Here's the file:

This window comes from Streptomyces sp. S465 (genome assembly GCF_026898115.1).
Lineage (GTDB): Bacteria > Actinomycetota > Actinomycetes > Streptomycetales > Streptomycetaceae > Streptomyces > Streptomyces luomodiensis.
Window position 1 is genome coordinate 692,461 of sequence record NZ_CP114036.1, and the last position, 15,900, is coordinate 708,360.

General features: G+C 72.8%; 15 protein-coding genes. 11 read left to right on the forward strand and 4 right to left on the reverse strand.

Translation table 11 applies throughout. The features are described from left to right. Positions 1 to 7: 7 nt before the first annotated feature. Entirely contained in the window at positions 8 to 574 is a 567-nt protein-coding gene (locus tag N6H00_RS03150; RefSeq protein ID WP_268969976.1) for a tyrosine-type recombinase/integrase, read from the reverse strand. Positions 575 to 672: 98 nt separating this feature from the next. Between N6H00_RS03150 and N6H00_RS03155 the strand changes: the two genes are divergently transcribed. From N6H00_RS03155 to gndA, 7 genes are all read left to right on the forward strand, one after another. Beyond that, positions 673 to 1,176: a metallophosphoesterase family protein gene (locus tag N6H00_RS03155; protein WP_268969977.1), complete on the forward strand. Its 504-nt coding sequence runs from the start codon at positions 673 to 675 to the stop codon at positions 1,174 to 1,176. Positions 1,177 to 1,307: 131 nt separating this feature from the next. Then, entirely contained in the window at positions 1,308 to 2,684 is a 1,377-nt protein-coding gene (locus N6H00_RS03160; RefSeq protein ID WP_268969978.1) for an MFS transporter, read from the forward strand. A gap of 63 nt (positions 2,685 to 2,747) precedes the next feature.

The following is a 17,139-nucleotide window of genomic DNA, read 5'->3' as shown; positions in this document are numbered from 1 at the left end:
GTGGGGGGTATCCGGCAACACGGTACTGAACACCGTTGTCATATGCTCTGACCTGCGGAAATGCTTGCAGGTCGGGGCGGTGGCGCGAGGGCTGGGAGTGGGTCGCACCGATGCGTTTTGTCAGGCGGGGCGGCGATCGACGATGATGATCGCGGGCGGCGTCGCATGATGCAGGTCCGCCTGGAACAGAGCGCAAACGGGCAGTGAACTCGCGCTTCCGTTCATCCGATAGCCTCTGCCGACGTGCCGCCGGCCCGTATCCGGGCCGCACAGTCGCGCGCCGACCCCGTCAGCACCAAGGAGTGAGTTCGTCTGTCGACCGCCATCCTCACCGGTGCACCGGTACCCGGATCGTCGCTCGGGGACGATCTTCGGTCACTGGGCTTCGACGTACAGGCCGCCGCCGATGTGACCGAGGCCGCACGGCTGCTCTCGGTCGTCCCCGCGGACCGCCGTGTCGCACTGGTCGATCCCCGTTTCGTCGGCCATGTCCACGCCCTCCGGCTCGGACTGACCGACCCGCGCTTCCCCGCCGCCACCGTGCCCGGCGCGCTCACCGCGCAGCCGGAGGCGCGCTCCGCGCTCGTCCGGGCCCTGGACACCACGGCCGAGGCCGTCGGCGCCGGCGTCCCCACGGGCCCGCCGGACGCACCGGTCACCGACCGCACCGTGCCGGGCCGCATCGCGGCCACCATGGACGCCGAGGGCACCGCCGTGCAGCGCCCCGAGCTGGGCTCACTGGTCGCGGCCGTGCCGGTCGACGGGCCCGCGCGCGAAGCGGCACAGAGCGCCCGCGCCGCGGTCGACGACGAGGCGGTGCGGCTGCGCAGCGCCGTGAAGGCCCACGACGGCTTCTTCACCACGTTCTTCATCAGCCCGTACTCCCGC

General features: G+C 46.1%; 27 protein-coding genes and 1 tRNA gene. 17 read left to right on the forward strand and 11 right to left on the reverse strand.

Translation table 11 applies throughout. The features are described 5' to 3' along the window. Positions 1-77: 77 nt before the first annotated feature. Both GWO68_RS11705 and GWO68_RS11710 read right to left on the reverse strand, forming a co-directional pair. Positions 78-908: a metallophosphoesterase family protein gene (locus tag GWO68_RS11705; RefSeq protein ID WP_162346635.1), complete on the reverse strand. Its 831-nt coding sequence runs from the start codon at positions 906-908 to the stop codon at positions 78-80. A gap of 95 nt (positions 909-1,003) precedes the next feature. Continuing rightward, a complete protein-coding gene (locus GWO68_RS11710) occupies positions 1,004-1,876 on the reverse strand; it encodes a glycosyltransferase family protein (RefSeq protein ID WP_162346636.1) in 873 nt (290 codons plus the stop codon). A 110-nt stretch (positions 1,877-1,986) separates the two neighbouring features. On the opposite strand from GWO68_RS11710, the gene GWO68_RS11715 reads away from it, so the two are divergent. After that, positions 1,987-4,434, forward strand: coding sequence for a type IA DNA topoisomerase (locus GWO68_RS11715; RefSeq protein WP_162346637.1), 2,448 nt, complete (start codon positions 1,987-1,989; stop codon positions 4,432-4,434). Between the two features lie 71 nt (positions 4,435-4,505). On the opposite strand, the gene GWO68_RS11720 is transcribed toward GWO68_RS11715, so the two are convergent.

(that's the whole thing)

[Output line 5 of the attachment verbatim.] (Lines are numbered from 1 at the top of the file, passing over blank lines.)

Translation table 11 applies throughout. The features are described from left to right. Positions 1 to 7: 7 nt before the first annotated feature. Entirely contained in the window at positions 8 to 574 is a 567-nt protein-coding gene (locus tag N6H00_RS03150; RefSeq protein ID WP_268969976.1) for a tyrosine-type recombinase/integrase, read from the reverse strand. Positions 575 to 672: 98 nt separating this feature from the next. Between N6H00_RS03150 and N6H00_RS03155 the strand changes: the two genes are divergently transcribed. From N6H00_RS03155 to gndA, 7 genes are all read left to right on the forward strand, one after another. Beyond that, positions 673 to 1,176: a metallophosphoesterase family protein gene (locus tag N6H00_RS03155; protein WP_268969977.1), complete on the forward strand. Its 504-nt coding sequence runs from the start codon at positions 673 to 675 to the stop codon at positions 1,174 to 1,176. Positions 1,177 to 1,307: 131 nt separating this feature from the next. Then, entirely contained in the window at positions 1,308 to 2,684 is a 1,377-nt protein-coding gene (locus N6H00_RS03160; RefSeq protein ID WP_268969978.1) for an MFS transporter, read from the forward strand. A gap of 63 nt (positions 2,685 to 2,747) precedes the next feature.